many of the world’s tropical protected habitats are failing to provide an adequate safe haven for plants and animals, Scottish researchers have warned.
Nature reserves in the tropics are increasingly important refuges for threatened species and ecosystems as illegal logging and hunting destroys the landscape.
But a new study has revealed that numerous parks surrounded by problems such as illegal mining are suffering the consequences of those threats within their boundaries.
In addition, “insidious” threats like disease and invasive species are making it even harder for protected areas to sustain biodiversity.
An international team of more than 200 scientists studied more than 30 different categories of species within protected areas across the tropical Americas, Africa and Asia-Pacific.
The team estimated how species had changed in numbers over the past two to three decades and identified environmental changes which might threaten the reserves. Although most parks were helping to protect their forests, researchers found that about half were struggling to sustain their original biodiversity levels.
Stirling researcher, Dr Katharine Abernethy, contributed key evidence to the study from Lopé National Park in the African country of Gabon, where she works for most of the year.
She said: “Protected areas are not really protecting flora and fauna as much as we hoped they would, although they are still better than nothing.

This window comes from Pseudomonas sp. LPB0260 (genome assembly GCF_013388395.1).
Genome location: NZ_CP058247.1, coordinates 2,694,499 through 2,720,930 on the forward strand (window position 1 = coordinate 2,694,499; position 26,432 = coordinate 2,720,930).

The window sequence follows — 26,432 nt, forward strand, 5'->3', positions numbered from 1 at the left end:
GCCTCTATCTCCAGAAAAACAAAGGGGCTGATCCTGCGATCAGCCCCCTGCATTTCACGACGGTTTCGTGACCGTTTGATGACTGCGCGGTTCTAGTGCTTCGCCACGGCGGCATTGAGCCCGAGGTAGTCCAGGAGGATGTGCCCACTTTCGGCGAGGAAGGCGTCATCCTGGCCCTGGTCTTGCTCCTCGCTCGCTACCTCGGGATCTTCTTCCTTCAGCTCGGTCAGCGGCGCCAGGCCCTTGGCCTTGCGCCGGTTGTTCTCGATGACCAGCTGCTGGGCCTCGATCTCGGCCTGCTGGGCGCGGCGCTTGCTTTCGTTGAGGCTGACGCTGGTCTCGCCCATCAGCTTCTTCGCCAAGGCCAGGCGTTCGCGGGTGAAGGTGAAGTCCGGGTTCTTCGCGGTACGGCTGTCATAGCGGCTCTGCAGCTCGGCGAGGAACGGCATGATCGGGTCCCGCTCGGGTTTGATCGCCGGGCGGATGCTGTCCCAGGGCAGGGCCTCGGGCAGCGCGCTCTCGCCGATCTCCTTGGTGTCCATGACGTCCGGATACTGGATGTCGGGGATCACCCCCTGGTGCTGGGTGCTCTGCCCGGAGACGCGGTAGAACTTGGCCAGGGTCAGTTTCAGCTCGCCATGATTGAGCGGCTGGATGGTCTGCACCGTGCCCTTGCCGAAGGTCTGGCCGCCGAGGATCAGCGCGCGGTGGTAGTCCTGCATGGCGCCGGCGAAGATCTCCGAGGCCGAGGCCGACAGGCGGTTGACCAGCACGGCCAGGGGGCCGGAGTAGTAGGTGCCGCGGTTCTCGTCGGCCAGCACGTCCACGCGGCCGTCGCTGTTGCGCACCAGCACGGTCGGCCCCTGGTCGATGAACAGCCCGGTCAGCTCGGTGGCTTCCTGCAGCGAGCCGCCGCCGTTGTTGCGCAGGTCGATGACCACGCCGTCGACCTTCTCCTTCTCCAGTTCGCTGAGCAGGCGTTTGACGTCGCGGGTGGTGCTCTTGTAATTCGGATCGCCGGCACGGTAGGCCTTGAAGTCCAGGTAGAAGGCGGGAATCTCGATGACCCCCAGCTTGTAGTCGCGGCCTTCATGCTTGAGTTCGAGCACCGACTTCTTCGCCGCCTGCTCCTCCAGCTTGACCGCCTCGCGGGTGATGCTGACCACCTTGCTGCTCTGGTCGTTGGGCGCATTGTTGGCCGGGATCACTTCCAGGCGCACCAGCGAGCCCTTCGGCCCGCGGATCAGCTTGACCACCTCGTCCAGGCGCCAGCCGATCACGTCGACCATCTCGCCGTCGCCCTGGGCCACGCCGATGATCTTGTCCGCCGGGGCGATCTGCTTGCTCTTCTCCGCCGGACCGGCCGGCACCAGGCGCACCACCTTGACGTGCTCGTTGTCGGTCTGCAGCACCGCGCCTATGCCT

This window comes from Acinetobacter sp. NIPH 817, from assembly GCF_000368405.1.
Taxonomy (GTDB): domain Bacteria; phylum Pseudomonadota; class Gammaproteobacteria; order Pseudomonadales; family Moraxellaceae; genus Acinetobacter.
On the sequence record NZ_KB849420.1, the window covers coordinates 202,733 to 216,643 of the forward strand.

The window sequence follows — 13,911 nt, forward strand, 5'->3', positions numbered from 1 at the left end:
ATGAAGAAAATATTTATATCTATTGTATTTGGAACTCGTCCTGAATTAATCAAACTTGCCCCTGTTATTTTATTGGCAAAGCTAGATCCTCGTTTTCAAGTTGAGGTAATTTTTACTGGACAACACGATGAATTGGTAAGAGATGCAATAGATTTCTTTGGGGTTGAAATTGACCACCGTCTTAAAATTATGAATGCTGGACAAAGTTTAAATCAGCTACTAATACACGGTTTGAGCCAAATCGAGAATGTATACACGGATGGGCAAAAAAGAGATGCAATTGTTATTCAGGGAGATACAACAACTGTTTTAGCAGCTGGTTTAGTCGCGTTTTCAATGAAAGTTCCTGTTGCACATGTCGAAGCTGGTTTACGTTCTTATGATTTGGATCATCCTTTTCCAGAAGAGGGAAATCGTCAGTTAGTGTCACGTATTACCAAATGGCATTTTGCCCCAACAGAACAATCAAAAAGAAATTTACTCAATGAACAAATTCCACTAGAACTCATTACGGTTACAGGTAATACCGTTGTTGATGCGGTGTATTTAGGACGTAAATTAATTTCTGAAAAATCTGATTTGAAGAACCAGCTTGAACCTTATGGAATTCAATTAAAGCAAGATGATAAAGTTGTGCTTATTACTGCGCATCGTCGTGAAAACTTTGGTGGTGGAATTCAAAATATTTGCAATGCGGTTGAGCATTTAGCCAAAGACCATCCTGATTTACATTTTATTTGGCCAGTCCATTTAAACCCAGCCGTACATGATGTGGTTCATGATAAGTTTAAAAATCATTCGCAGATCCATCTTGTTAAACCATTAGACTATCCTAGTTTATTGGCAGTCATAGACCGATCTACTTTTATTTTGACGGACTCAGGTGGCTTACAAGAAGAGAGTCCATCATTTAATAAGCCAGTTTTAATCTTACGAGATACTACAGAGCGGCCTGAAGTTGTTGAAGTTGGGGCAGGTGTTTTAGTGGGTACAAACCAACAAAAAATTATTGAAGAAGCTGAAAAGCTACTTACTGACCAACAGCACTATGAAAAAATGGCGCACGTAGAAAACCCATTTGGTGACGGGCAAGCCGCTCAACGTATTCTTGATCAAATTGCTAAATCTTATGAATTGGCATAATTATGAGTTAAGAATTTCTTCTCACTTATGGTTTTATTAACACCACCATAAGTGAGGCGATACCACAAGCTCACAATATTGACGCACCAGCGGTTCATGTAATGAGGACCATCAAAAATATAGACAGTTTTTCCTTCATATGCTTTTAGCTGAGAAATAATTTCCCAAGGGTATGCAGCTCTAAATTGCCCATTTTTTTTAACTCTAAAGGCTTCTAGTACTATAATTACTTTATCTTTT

“The image of problems in the tropics is of deforestation in Asia and hunting in Africa but what’s important about this (study) is that we are seeing insidious threats from things like invading plant species, disease among plants, uncontrolled fire and pollutants too, which are not really in the public consciousness as problems. “There are all these other things going on which need to be addressed with resources and support. It’s a very different skill to go out and arrest poachers than it is to identify an alien plant species.”
Among the worst-hit species are freshwater fish, which suffer from ‘pollution’ of rivers and lakes from soil deposits caused by deforestation.
Large predators including leopards and lions, are also under serious threat, along with many primates, old-growth trees, amphibians and insects.
Dr Abernethy added: “The pan-African analysis has allowed us to understand what works and what doesn’t in enabling parks to achieve their goal of protecting biodiversity and ecological function, and to focus on what we need to change to ensure better success.
“A better job needs to be done in protecting the protected areas. That means fighting both their internal and external threats and building support for protected areas among local communities.
Such efforts will help ensure protected areas are more resilient to future threats, such as climate change.”
The study – Averting biodiversity collapse in tropical forest protected areas – was led by Professor William Laurance from James Cook University in Cairns, Australia, and the Smithsonian Tropical Research Institute in Panama, and published in the journal Nature.